“That’s someone who is from down the road and who is proud of where she’s from. It was less about dresses and her hair and more about that local connection.”
When she entered in 2014, Walsh was living in Philadelphia and working for lifestyle brand Anthropologie. She had entered the New York Rose in 2012 but was not selected. She was out to family and friends but says the issue of her sexuality was never raised during the competition.
The story broke on the morning after her win when a reporter from The Sun called the festival office.
“I was asked, ‘Is it true that you’re gay?’
“And I said, ‘Oh yeah,’ in a very nonchalant way.
“I was 27 – old enough to realise the potential complications. My only concern was that the story was more than ‘The Gay Rose’, that it was also about me being a pioneer and my volunteering.”
In the year before the marriage equality referendum, some might wonder if she was an intentional choice on the part of the organisation.
“If they did, I didn’t get asked to confirm,” she says. “A large part of me hopes that I got selected because of the person I am, rather than because of my sexuality.
“It would be remiss of me not to say that there are times, when I’m asked that question, I wonder if they knew and if I ticked a box. If I did, then it worked well. The greater side of me hopes that’s not the case.”
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Walsh says her win paved the way for her political career.
“The Rose of Tralee gave me the podium which I’m standing on.”
There were, however, downsides.
“It did open up Pandora’s box for negativity. To some I wasn’t gay enough, to some I wasn’t feminist enough. To others I wasn’t Irish enough. During that year I worked exceptionally hard to make people understand that the Rose of Tralee can encompass many things.
“Nothing will ever take away from the fact that five years ago this summer I was introduced to the world as a short-haired tattooed girl who was gay and who talked about being a pioneer.”
When the Rose began, professional achievement – such as that of Walsh – was not expected of most Irish women. Expectations, Alice O’Sullivan recounts, were low.
“There was no expectation of me – the eldest in a family – going to college in 1959. And my next brother, there was none for him either. My third and fourth brother went to college. For the oldest girl, though, it wasn’t considered.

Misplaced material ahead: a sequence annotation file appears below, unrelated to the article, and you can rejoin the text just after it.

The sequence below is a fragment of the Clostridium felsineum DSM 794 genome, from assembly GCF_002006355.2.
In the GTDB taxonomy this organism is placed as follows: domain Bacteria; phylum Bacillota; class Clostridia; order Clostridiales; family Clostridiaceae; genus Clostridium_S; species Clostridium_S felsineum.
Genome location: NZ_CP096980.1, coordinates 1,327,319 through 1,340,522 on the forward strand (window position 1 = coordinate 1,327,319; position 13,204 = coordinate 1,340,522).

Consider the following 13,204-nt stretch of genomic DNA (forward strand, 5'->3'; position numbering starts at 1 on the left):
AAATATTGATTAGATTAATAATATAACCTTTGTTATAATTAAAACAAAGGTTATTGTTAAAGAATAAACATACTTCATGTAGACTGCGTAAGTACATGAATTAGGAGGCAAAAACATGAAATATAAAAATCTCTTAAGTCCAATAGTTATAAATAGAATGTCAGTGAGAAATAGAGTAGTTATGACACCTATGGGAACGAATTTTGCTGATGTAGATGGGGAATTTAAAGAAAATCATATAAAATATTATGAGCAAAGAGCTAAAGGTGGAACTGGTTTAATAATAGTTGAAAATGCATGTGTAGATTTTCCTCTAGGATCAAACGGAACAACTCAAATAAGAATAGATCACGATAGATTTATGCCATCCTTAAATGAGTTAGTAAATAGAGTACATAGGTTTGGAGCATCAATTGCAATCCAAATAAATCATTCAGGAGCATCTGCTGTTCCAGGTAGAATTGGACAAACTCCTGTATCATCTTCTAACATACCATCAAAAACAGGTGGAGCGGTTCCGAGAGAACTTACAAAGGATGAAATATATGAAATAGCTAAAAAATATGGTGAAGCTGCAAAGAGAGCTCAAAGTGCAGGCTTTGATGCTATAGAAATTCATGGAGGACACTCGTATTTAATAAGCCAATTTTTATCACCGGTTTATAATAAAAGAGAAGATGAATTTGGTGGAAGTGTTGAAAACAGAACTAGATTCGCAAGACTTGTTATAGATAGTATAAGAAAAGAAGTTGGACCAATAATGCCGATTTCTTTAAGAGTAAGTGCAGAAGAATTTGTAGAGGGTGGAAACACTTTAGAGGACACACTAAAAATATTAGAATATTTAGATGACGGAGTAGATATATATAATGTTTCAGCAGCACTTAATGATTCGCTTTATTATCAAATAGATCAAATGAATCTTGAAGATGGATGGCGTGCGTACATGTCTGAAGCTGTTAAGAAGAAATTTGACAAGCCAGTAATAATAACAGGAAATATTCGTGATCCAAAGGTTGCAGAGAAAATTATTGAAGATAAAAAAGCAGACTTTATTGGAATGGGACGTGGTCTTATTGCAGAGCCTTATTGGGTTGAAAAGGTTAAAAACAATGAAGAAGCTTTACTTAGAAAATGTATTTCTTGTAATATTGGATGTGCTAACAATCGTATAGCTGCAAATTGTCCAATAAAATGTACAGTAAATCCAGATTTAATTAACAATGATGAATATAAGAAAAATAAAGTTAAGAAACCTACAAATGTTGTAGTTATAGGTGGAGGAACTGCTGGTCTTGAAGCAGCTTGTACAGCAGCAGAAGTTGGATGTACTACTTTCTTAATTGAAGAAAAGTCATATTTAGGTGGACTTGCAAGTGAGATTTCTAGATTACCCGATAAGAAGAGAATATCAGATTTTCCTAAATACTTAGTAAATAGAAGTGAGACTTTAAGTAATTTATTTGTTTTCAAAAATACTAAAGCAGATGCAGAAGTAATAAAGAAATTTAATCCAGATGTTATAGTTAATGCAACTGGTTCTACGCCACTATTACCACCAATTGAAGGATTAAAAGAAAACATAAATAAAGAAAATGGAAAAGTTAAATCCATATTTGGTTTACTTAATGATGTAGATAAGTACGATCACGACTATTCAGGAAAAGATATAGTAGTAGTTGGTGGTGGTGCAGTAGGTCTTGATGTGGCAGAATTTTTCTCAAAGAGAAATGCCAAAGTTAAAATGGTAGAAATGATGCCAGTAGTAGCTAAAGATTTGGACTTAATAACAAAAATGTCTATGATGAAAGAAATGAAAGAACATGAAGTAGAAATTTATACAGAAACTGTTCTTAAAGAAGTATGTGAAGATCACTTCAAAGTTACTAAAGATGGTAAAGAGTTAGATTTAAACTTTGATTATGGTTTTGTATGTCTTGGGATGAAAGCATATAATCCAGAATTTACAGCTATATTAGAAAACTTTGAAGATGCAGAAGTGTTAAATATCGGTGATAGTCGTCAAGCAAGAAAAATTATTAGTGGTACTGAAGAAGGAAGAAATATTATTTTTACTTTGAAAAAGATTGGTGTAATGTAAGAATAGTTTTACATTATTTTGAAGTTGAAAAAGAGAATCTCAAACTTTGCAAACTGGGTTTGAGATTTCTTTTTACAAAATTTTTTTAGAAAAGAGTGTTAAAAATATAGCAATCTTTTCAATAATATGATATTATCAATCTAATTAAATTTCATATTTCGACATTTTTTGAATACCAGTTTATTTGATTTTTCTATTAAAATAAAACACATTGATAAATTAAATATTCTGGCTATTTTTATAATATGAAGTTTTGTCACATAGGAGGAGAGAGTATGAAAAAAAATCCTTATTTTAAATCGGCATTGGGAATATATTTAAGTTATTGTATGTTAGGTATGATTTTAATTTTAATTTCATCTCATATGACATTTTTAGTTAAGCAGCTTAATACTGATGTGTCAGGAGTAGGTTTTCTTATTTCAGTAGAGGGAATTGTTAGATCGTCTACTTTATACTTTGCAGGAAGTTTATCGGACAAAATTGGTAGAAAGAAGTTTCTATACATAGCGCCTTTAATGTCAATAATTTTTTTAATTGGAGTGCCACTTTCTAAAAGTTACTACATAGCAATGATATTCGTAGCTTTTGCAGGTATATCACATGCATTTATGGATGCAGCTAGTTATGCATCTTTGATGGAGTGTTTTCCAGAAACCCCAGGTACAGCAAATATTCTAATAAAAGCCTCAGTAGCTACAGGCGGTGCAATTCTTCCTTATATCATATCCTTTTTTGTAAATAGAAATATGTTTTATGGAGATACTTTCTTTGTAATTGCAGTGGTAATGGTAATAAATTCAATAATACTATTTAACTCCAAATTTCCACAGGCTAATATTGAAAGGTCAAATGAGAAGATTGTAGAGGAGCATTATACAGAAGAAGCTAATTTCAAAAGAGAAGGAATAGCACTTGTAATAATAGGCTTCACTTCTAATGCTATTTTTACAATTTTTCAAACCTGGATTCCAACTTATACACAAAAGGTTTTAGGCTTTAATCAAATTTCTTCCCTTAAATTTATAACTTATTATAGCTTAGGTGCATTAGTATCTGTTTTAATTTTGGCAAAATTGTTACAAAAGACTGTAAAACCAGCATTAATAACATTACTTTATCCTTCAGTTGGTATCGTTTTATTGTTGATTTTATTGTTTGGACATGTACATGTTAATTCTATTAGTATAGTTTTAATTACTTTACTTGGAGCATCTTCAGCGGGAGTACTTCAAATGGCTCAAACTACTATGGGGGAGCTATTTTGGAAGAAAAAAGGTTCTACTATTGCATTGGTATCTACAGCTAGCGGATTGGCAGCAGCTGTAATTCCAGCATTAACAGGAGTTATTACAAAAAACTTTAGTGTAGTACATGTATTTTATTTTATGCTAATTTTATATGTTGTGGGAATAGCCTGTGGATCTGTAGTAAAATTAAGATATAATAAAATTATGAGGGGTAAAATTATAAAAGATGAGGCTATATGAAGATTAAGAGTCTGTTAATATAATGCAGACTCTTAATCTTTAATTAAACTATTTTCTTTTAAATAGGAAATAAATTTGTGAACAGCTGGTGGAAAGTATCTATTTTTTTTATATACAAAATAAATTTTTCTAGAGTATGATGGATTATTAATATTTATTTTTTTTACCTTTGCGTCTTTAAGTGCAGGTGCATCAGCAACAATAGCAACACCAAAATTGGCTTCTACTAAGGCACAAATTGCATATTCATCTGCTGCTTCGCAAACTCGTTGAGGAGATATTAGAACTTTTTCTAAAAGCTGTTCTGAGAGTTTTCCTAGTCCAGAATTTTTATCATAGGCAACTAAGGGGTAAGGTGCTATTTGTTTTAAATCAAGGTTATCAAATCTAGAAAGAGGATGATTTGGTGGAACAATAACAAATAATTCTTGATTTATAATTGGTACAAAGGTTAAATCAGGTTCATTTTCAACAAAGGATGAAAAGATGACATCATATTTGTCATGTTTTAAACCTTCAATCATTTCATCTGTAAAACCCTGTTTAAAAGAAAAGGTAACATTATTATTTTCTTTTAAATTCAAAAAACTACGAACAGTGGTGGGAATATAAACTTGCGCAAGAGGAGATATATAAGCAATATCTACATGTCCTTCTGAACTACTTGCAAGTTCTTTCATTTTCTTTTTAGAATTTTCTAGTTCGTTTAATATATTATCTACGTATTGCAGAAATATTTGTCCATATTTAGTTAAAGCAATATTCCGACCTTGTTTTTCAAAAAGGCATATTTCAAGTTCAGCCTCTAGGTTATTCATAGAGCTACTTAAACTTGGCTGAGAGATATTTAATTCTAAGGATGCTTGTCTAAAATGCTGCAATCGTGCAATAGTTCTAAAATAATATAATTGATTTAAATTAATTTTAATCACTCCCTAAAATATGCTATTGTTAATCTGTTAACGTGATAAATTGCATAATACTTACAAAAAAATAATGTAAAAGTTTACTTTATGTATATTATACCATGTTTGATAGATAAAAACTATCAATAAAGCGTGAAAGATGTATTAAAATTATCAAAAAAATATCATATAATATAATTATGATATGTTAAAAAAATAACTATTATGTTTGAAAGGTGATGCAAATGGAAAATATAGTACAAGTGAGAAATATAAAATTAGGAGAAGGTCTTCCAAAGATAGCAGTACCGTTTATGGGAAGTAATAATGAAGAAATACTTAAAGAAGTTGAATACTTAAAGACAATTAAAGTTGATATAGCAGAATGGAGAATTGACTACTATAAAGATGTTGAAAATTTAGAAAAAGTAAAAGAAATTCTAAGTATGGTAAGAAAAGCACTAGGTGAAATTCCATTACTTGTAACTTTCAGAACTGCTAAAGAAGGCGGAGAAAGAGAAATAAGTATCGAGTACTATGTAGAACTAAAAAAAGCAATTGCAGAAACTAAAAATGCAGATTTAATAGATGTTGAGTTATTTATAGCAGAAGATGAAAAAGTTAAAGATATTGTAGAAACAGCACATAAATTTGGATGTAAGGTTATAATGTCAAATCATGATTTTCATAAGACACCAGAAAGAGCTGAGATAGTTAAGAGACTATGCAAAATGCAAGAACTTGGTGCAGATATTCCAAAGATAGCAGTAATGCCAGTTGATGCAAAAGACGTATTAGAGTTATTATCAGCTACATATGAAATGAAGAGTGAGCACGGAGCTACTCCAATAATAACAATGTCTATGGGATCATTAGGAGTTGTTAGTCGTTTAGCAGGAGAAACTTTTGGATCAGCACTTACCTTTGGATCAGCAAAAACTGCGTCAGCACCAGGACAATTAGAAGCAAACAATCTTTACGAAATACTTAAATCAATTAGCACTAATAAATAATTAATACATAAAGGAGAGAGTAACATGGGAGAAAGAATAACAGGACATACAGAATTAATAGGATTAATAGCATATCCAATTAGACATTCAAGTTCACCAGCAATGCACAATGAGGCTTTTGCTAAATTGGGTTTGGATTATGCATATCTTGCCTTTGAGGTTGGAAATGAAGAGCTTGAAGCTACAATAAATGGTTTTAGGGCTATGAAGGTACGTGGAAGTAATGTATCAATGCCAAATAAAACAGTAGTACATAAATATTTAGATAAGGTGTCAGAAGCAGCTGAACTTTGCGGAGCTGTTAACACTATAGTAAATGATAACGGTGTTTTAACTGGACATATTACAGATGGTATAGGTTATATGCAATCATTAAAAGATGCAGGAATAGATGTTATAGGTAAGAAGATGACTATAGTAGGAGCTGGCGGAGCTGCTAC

“The American contestant, she was chock-full of confidence, talking about her major in college.”
O’Sullivan says that change came slowly, and didn’t really occur until later, when Donogh O’Malley’s free education had taken effect. “That – if anything – was what brought Irish women on.”
After graduating, O’Sullivan worked in Aer Lingus but had to resign upon marrying, because of the marriage bar.
“Jobs didn’t have a career structure for women at the time. Your expectation was that you’d retire at 27 or 28 and stay at home and raise your children.”
A keen skier, in her 20s she became a ski instructor at Kilternan, and in later years, a special-needs skier.
She retook her Leaving Cert at 40, having had her family. She followed it with a BA Mod in Trinity and a postgrad in the UK in Environmental Psychology. “I came back from the course in the UK very, very well equipped to speak or to be actively involved in environmental issues.”
The country was rather hostile for women changing careers mid-life.
“I put a huge amount of effort and spent all of my savings to emerge to an Ireland that still wasn’t open to married women coming out of their little houses and it was almost, when I did interviews, like the dishwasher had gone in and was there being interviewed.”
It is a grim reminder of the country’s recent past.
“There’s no point being angry. I had – at great expense – got very good qualifications, but nobody would pay me to use them.”
Rather, O’Sullivan put herself to work redoing her house and garden, including mixing and laying her own concrete. “I think I’m the only Rose with my own concrete mixer,” she says. Subsequently she devised a third-level module for students of the School of Built and Natural Environment (it was initially devised for UCD, but also ran across other universities).